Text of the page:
Leaving Melbourne towards South Australia.
Day 1: Melbourne to Warrambool, VIC
Didn’t sleep all that well, due to the anticipation of the upcoming trip. That’s normal and to be expected. I am certain this isn’t something new, and something that even the well-seasoned riders get at the beginning or even a race. Time stops for no one and soon the alarm clock went off. It wasn’t light outside yet and I certainly didn’t want to get out of a nice, warm cooshy bed into the cold. No heating in the place I was staying at, so even getting dressed was a very fast affair.
I needed to get out of dodge before the peak hour traffic started clogging up the city, as I needed to cross Melbourne city to get to the western side and away towards the Great Ocean Road. From the north to the west getting onto the Pricess Freeway early in the morning was the best choice. I was able to skip most the peak hour, albeit freeze my tush off. The first stop was for breakfast at Cunningham Pier in Geelong. Where I had the fruit and muesli bar I brought with me, but needed something warm, so went to one of the open coffee shops for a hot drink. Good to top up with warmth and sugar 🙂
It looked like Geelong was working on a slightly more relaxed feel than Melbourne city, since the people coming into and out of the coffee shops didn’t look as hurried as the multitude of business people in Melb. I guess that’s typical of seaside settlements or towns, giving it a more ‘holiday’ feel.
Strolling along the foreshore having my breakfast, gave me a change to get the flavor for the towns I was going to see all day along the Great Ocean Road (GOR).
Gave me a chance to mingle with the locals, although they didn’t find me appealing enough to give me their number… I did ask! 😉
At this stage I didn’t know where the GOR officially started; but later I was told that it commenced from a specific round in Bells Beach. To me it was when I came round a bend and I was confronted by rub-rail as far as the eye could see, the Bass Straight in front of me, and rugged cliffs were on my right hand side.
One of many little pull over areas along the bendy road. I made the best of those sunny patches for better lighting. The GOR is a very windy place, made very obvious by the vegetation all growing low and on an angle!
One of the places where was very striking, was east of Lorne. When I was in Queensland I heard news of a terrible bushfire that had ripped through this area around Christmas a couple of months prior. And it was very evident where the fire had been. The scar was huge, the vegetation looked completely dead, brown and spent. You could tell the fire was a hot one as even the canopy was charred and riding through, there were evidence where the buildings were than had been burnt L
Past Lorne and the fire deduction, the normal programming of sleepy looking village kept popping up. With the sea colours changing as the clouds would roll in from the Bass Straight, along with Antarctic winds. Brr.
Past the Ottoways and towards the main attraction for today: The 12 Apostles. Maybe not all 12 any longer, more like 8 or 9. Regardless how many there are left, it still is a pretty spectacular site. Considering how hard the wind was blowing, I can only marvel at geology for being able to stand up to the forces from nature for so long (measuring it from a human’s timeframe scale).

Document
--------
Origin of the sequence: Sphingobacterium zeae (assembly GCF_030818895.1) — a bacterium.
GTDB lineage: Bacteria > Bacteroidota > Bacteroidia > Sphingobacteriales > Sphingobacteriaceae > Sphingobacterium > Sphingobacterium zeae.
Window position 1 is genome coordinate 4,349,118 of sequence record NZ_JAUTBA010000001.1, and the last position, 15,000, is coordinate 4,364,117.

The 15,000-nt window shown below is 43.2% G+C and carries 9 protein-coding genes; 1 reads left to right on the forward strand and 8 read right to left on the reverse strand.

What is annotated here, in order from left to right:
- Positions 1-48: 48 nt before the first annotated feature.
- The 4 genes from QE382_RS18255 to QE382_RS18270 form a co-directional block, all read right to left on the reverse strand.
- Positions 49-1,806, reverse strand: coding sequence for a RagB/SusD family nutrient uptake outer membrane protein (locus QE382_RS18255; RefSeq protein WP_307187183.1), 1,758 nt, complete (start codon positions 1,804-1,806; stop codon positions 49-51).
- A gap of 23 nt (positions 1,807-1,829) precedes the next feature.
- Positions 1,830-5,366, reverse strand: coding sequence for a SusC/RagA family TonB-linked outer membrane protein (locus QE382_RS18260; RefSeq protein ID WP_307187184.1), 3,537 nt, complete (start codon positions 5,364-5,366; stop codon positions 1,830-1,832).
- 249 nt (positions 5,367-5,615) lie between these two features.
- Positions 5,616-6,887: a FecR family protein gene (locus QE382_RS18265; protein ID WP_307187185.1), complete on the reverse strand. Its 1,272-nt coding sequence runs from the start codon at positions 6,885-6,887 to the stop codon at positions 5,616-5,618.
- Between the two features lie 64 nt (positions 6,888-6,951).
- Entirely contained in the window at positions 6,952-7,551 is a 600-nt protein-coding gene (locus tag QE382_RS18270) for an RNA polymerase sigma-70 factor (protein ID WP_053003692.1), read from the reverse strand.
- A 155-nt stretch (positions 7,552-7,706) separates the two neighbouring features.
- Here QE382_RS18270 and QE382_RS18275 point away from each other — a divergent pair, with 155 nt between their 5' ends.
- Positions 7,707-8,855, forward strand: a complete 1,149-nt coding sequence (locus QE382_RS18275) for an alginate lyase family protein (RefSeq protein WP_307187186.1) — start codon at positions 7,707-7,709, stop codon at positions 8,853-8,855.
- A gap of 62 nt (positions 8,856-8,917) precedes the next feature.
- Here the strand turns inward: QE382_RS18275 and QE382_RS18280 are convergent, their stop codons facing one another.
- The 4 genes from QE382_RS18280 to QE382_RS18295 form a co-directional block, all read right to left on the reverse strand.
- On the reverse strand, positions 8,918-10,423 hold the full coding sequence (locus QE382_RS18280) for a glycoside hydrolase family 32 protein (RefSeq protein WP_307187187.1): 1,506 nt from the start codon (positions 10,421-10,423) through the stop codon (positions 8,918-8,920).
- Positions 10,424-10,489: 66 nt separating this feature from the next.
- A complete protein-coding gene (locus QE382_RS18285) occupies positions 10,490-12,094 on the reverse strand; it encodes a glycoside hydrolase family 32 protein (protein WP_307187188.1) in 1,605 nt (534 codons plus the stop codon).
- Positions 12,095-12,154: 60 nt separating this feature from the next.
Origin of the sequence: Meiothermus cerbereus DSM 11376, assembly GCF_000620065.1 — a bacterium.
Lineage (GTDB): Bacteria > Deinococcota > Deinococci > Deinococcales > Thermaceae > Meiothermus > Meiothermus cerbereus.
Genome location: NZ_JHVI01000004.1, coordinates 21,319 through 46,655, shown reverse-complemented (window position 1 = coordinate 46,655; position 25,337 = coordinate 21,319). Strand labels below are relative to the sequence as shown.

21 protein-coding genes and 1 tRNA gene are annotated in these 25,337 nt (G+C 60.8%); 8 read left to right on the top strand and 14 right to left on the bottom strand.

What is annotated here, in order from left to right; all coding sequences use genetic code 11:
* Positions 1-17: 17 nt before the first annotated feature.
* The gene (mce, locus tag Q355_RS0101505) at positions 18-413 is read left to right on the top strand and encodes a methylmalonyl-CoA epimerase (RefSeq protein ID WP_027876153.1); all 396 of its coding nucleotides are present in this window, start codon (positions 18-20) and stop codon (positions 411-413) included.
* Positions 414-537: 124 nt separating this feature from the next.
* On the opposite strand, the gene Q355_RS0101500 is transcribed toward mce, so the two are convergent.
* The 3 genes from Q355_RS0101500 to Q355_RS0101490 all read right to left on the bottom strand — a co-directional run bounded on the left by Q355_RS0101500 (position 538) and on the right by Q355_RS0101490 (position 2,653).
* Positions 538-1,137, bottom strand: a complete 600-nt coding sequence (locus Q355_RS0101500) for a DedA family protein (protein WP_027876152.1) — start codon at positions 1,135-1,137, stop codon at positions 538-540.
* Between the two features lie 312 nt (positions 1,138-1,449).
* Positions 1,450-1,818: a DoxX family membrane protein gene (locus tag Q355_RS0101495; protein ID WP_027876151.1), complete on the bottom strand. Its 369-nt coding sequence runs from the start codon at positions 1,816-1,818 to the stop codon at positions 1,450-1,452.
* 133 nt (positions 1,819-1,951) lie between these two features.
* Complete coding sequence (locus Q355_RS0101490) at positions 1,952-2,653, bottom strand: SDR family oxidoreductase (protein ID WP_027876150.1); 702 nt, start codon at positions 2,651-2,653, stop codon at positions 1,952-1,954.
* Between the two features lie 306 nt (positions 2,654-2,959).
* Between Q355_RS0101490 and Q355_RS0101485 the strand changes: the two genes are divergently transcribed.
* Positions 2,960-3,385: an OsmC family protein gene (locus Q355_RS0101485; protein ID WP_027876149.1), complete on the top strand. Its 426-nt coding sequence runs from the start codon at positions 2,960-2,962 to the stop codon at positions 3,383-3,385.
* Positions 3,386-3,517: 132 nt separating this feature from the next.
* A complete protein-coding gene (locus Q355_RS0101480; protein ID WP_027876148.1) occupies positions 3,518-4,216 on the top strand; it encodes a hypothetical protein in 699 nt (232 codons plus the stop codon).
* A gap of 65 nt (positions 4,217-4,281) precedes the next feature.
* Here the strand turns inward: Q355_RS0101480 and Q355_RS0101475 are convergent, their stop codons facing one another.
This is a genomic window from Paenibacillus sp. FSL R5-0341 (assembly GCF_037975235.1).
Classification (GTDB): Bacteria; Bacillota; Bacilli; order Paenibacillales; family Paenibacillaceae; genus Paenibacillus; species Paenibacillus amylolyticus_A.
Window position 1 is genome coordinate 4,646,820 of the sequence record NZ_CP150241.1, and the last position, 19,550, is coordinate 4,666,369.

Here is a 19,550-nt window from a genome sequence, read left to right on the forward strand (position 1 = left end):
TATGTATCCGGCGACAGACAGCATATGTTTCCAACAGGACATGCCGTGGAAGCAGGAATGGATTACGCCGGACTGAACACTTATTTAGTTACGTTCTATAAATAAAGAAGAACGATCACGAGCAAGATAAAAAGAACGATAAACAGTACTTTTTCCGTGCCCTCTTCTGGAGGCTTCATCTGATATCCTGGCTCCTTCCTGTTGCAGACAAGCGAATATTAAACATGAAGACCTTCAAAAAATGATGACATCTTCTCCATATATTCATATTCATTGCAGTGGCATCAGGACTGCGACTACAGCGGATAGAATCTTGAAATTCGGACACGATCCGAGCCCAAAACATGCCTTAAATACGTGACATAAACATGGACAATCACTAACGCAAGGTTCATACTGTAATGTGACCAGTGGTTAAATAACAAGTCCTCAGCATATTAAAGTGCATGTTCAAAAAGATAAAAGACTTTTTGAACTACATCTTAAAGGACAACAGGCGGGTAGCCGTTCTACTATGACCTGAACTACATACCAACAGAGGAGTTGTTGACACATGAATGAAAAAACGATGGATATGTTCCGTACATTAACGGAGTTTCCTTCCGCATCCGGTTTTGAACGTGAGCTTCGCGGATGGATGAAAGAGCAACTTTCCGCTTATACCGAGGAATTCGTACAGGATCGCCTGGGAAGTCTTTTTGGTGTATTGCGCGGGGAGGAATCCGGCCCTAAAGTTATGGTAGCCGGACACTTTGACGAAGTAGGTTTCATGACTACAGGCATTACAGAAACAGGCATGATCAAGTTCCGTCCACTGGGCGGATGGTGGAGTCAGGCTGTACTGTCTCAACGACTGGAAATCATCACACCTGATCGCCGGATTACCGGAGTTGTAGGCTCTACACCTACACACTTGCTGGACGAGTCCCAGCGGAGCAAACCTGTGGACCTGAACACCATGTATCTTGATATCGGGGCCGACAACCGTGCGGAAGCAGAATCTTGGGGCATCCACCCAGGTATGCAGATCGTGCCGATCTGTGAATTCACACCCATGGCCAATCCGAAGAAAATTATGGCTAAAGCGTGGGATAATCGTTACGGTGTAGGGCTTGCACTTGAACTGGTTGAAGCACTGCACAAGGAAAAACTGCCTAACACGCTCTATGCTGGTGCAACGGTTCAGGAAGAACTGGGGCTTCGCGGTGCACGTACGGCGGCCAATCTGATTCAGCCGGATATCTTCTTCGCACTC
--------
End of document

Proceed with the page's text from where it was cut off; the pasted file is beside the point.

Trying to get a photo of this place had its challenges as being the jewel in the GOR crown, meant that I had to muscle my way through 3 double decker tourist buses to get the shot. And there was an added level of challenge, in not dropping the camera while doing a selfie, from the sheer wind gusts. 10 points for not cropping more than 50% off my face.
The GOR is full of national parks, reserves and conservation areas dotted along the coast line. Nice to see, as this gives very unique flora and fauna some secured refuge.
Since I was not sure when I would be back – if ever – I decided to make the best of it and stop at almost all lookouts. And there were many! Loch Ard Gorge, The London Bridge, other ridges etc
Once past the 12 Apostles, the sheer number of tourists plummets, making it a much nicer experience and better for photo opportunities.
The cliffline was just impressive, with such colours and the powerful waves crasing into the side of a rugged carved out cliffs.
Feeling rather blown about, I wasn’t being able to keep warm any longer. Way too much cold, unrelenting wind. So I skipped the last of the lookouts and maed a beeline for an airBnB I found cheap at Warrambool.
I much bigger sea-side town than I was expecting. Quite old looking according to other general Australian aged architecture. Mixed and matched between some modern elements like bars and shops, between the older cottages of settler’s times.
Although much larger town, it seemed deserted…?
I found the airBnb, tucked away the Lawnmower in their garage, had a hot shower and got changed in the thickest clothes I had to go for a walk through town. Still seemed deserted. Sometimes I life leaving the bike behind and walking through town, as this gives me a bit more time to look at the local character and little things that make it different from others.
I walked past a little Thai joint, and the smell… the smell was so divine I instantly started drooling. Without hesitation I got some take out for dinner and had that at the end of the town, overlooking at their recreation area / park / jetty. Not a bad way to end the day. Then an early night, for tomorrow… we enter South Australia.